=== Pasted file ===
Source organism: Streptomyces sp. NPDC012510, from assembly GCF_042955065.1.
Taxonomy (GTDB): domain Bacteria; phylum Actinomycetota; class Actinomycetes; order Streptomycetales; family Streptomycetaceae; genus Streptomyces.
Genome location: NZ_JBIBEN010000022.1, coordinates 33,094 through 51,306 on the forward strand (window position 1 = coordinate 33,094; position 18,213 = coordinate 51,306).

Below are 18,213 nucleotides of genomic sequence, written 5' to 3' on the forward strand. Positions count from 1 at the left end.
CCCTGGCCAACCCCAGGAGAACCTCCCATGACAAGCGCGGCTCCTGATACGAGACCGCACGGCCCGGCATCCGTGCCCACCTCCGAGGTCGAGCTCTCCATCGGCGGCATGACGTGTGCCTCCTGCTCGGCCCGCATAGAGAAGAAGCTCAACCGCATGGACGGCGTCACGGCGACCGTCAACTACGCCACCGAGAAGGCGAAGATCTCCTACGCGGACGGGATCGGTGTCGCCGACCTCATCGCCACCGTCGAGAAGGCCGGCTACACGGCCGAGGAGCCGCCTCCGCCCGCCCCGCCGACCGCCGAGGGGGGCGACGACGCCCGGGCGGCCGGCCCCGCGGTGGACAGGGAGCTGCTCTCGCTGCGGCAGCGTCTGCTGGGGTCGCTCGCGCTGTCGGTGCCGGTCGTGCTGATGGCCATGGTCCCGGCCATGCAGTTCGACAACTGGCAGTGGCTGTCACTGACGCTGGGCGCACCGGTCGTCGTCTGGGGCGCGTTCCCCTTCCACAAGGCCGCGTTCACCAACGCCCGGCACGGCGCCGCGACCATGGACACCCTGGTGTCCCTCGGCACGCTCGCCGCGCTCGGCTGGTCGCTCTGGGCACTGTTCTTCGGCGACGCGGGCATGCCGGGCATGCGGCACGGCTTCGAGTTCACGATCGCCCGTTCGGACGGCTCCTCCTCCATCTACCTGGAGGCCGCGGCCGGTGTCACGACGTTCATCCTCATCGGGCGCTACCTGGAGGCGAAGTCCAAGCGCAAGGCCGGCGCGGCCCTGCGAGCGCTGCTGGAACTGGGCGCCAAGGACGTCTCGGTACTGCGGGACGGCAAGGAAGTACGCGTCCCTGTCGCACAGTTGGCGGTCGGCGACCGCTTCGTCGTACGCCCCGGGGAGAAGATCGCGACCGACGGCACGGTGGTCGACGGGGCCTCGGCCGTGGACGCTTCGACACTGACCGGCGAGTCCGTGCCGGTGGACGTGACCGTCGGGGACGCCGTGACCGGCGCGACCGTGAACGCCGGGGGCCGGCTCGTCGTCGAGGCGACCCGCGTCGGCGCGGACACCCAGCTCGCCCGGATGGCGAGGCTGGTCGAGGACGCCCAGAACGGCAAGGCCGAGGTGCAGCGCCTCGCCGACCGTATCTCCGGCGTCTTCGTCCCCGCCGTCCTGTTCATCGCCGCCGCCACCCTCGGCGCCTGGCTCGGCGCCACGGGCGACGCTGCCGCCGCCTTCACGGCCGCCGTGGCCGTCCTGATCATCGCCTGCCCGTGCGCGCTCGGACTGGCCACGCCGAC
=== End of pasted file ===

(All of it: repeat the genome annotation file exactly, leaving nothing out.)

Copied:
Source organism: Streptomyces sp. NPDC012510, from assembly GCF_042955065.1.
Taxonomy (GTDB): domain Bacteria; phylum Actinomycetota; class Actinomycetes; order Streptomycetales; family Streptomycetaceae; genus Streptomyces.
Genome location: NZ_JBIBEN010000022.1, coordinates 33,094 through 51,306 on the forward strand (window position 1 = coordinate 33,094; position 18,213 = coordinate 51,306).

Below are 18,213 nucleotides of genomic sequence, written 5' to 3' on the forward strand. Positions count from 1 at the left end.
CCCTGGCCAACCCCAGGAGAACCTCCCATGACAAGCGCGGCTCCTGATACGAGACCGCACGGCCCGGCATCCGTGCCCACCTCCGAGGTCGAGCTCTCCATCGGCGGCATGACGTGTGCCTCCTGCTCGGCCCGCATAGAGAAGAAGCTCAACCGCATGGACGGCGTCACGGCGACCGTCAACTACGCCACCGAGAAGGCGAAGATCTCCTACGCGGACGGGATCGGTGTCGCCGACCTCATCGCCACCGTCGAGAAGGCCGGCTACACGGCCGAGGAGCCGCCTCCGCCCGCCCCGCCGACCGCCGAGGGGGGCGACGACGCCCGGGCGGCCGGCCCCGCGGTGGACAGGGAGCTGCTCTCGCTGCGGCAGCGTCTGCTGGGGTCGCTCGCGCTGTCGGTGCCGGTCGTGCTGATGGCCATGGTCCCGGCCATGCAGTTCGACAACTGGCAGTGGCTGTCACTGACGCTGGGCGCACCGGTCGTCGTCTGGGGCGCGTTCCCCTTCCACAAGGCCGCGTTCACCAACGCCCGGCACGGCGCCGCGACCATGGACACCCTGGTGTCCCTCGGCACGCTCGCCGCGCTCGGCTGGTCGCTCTGGGCACTGTTCTTCGGCGACGCGGGCATGCCGGGCATGCGGCACGGCTTCGAGTTCACGATCGCCCGTTCGGACGGCTCCTCCTCCATCTACCTGGAGGCCGCGGCCGGTGTCACGACGTTCATCCTCATCGGGCGCTACCTGGAGGCGAAGTCCAAGCGCAAGGCCGGCGCGGCCCTGCGAGCGCTGCTGGAACTGGGCGCCAAGGACGTCTCGGTACTGCGGGACGGCAAGGAAGTACGCGTCCCTGTCGCACAGTTGGCGGTCGGCGACCGCTTCGTCGTACGCCCCGGGGAGAAGATCGCGACCGACGGCACGGTGGTCGACGGGGCCTCGGCCGTGGACGCTTCGACACTGACCGGCGAGTCCGTGCCGGTGGACGTGACCGTCGGGGACGCCGTGACCGGCGCGACCGTGAACGCCGGGGGCCGGCTCGTCGTCGAGGCGACCCGCGTCGGCGCGGACACCCAGCTCGCCCGGATGGCGAGGCTGGTCGAGGACGCCCAGAACGGCAAGGCCGAGGTGCAGCGCCTCGCCGACCGTATCTCCGGCGTCTTCGTCCCCGCCGTCCTGTTCATCGCCGCCGCCACCCTCGGCGCCTGGCTCGGCGCCACGGGCGACGCTGCCGCCGCCTTCACGGCCGCCGTGGCCGTCCTGATCATCGCCTGCCCGTGCGCGCTCGGACTGGCCACGCCGAC